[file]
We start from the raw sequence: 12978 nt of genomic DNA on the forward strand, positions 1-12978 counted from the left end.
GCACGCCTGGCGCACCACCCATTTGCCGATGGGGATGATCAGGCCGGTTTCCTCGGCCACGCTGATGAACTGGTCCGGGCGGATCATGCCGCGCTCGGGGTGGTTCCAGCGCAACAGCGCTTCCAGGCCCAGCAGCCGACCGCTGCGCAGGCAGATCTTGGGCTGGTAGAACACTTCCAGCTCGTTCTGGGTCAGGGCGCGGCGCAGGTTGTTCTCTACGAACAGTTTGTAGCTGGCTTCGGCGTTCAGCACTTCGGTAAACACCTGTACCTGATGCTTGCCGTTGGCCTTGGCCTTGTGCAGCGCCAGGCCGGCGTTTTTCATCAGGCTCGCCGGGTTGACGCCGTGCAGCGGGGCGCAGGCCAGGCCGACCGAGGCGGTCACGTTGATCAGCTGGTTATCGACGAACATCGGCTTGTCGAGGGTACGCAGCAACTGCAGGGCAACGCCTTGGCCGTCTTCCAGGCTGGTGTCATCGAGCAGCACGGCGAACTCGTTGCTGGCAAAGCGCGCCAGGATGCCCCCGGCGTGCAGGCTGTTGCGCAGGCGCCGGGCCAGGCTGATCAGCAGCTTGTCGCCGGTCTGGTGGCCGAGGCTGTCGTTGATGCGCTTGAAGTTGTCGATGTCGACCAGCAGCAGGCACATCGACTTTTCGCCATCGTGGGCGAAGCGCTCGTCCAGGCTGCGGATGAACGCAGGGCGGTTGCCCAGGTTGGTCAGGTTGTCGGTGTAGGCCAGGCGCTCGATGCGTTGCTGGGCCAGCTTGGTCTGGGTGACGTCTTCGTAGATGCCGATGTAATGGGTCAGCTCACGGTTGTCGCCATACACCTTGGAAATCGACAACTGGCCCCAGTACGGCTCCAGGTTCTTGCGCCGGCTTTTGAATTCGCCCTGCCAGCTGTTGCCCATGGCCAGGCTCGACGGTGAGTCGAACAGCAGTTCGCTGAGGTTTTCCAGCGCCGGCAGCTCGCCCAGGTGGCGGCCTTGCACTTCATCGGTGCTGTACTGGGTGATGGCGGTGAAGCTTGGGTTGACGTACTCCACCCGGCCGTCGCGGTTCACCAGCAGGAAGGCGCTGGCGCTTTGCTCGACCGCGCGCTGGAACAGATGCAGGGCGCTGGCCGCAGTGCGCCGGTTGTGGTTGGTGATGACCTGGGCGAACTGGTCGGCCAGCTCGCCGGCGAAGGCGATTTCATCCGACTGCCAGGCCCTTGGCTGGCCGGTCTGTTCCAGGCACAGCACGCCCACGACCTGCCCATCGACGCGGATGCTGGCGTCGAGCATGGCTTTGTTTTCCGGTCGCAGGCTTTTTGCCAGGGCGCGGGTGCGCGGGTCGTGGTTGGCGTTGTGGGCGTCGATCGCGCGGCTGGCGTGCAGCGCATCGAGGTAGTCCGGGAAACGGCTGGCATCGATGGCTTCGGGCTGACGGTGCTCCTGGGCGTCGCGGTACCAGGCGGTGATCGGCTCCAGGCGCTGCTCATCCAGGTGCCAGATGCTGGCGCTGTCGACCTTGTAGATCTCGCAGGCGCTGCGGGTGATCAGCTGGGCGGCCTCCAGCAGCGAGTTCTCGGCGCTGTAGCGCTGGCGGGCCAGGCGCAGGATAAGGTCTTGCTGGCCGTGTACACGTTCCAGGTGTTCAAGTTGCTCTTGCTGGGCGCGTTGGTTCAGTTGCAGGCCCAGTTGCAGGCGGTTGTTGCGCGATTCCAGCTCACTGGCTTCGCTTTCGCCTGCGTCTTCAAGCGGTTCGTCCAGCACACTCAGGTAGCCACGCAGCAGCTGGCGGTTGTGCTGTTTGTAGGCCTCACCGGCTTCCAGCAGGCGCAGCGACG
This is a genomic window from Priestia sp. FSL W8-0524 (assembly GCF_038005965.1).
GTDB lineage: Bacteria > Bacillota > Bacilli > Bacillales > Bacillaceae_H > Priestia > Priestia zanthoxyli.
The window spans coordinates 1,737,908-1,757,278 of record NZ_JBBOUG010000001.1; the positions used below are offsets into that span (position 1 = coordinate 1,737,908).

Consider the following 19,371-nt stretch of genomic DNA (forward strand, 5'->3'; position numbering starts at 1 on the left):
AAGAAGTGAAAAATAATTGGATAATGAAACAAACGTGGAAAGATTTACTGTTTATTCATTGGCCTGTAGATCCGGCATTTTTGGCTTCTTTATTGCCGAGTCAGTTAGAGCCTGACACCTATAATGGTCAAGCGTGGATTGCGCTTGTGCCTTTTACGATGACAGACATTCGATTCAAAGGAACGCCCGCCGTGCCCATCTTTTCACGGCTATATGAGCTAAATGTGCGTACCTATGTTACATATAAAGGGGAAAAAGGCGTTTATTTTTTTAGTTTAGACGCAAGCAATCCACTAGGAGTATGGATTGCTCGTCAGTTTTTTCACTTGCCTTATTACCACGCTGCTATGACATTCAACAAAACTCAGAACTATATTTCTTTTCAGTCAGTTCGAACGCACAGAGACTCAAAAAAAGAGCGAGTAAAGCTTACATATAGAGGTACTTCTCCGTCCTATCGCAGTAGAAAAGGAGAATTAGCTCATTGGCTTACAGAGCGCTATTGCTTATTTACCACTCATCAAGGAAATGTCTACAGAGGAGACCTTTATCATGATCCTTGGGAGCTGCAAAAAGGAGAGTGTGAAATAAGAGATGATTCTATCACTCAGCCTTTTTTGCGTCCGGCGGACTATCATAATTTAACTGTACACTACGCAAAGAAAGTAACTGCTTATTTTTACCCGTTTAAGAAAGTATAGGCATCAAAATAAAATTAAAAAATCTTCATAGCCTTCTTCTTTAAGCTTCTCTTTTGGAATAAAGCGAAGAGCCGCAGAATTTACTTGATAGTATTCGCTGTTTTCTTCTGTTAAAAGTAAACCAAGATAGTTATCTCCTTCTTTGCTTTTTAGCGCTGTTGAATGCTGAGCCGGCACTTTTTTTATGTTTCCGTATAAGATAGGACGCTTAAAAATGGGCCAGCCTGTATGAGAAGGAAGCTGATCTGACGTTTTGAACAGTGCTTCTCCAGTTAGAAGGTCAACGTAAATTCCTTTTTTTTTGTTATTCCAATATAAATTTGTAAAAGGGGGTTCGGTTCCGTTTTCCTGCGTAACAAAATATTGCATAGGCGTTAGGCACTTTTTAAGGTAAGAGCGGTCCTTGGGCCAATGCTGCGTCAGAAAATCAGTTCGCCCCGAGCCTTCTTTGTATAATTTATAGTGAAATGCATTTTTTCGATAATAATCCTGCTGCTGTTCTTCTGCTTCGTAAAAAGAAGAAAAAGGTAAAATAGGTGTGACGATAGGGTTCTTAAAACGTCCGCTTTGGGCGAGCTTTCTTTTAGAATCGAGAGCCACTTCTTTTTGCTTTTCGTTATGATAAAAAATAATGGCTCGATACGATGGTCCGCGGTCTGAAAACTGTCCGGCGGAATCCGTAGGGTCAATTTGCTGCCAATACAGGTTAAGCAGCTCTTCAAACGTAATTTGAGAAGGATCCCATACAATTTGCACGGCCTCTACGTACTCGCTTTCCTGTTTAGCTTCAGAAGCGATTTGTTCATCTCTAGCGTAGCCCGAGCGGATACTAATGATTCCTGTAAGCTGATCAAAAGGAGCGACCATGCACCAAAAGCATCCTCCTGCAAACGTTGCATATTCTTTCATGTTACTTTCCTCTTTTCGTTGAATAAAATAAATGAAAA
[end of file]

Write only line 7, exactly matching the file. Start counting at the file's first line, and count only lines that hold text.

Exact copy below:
AAGAAGTGAAAAATAATTGGATAATGAAACAAACGTGGAAAGATTTACTGTTTATTCATTGGCCTGTAGATCCGGCATTTTTGGCTTCTTTATTGCCGAGTCAGTTAGAGCCTGACACCTATAATGGTCAAGCGTGGATTGCGCTTGTGCCTTTTACGATGACAGACATTCGATTCAAAGGAACGCCCGCCGTGCCCATCTTTTCACGGCTATATGAGCTAAATGTGCGTACCTATGTTACATATAAAGGGGAAAAAGGCGTTTATTTTTTTAGTTTAGACGCAAGCAATCCACTAGGAGTATGGATTGCTCGTCAGTTTTTTCACTTGCCTTATTACCACGCTGCTATGACATTCAACAAAACTCAGAACTATATTTCTTTTCAGTCAGTTCGAACGCACAGAGACTCAAAAAAAGAGCGAGTAAAGCTTACATATAGAGGTACTTCTCCGTCCTATCGCAGTAGAAAAGGAGAATTAGCTCATTGGCTTACAGAGCGCTATTGCTTATTTACCACTCATCAAGGAAATGTCTACAGAGGAGACCTTTATCATGATCCTTGGGAGCTGCAAAAAGGAGAGTGTGAAATAAGAGATGATTCTATCACTCAGCCTTTTTTGCGTCCGGCGGACTATCATAATTTAACTGTACACTACGCAAAGAAAGTAACTGCTTATTTTTACCCGTTTAAGAAAGTATAGGCATCAAAATAAAATTAAAAAATCTTCATAGCCTTCTTCTTTAAGCTTCTCTTTTGGAATAAAGCGAAGAGCCGCAGAATTTACTTGATAGTATTCGCTGTTTTCTTCTGTTAAAAGTAAACCAAGATAGTTATCTCCTTCTTTGCTTTTTAGCGCTGTTGAATGCTGAGCCGGCACTTTTTTTATGTTTCCGTATAAGATAGGACGCTTAAAAATGGGCCAGCCTGTATGAGAAGGAAGCTGATCTGACGTTTTGAACAGTGCTTCTCCAGTTAGAAGGTCAACGTAAATTCCTTTTTTTTTGTTATTCCAATATAAATTTGTAAAAGGGGGTTCGGTTCCGTTTTCCTGCGTAACAAAATATTGCATAGGCGTTAGGCACTTTTTAAGGTAAGAGCGGTCCTTGGGCCAATGCTGCGTCAGAAAATCAGTTCGCCCCGAGCCTTCTTTGTATAATTTATAGTGAAATGCATTTTTTCGATAATAATCCTGCTGCTGTTCTTCTGCTTCGTAAAAAGAAGAAAAAGGTAAAATAGGTGTGACGATAGGGTTCTTAAAACGTCCGCTTTGGGCGAGCTTTCTTTTAGAATCGAGAGCCACTTCTTTTTGCTTTTCGTTATGATAAAAAATAATGGCTCGATACGATGGTCCGCGGTCTGAAAACTGTCCGGCGGAATCCGTAGGGTCAATTTGCTGCCAATACAGGTTAAGCAGCTCTTCAAACGTAATTTGAGAAGGATCCCATACAATTTGCACGGCCTCTACGTACTCGCTTTCCTGTTTAGCTTCAGAAGCGATTTGTTCATCTCTAGCGTAGCCCGAGCGGATACTAATGATTCCTGTAAGCTGATCAAAAGGAGCGACCATGCACCAAAAGCATCCTCCTGCAAACGTTGCATATTCTTTCATGTTACTTTCCTCTTTTCGTTGAATAAAATAAATGAAAA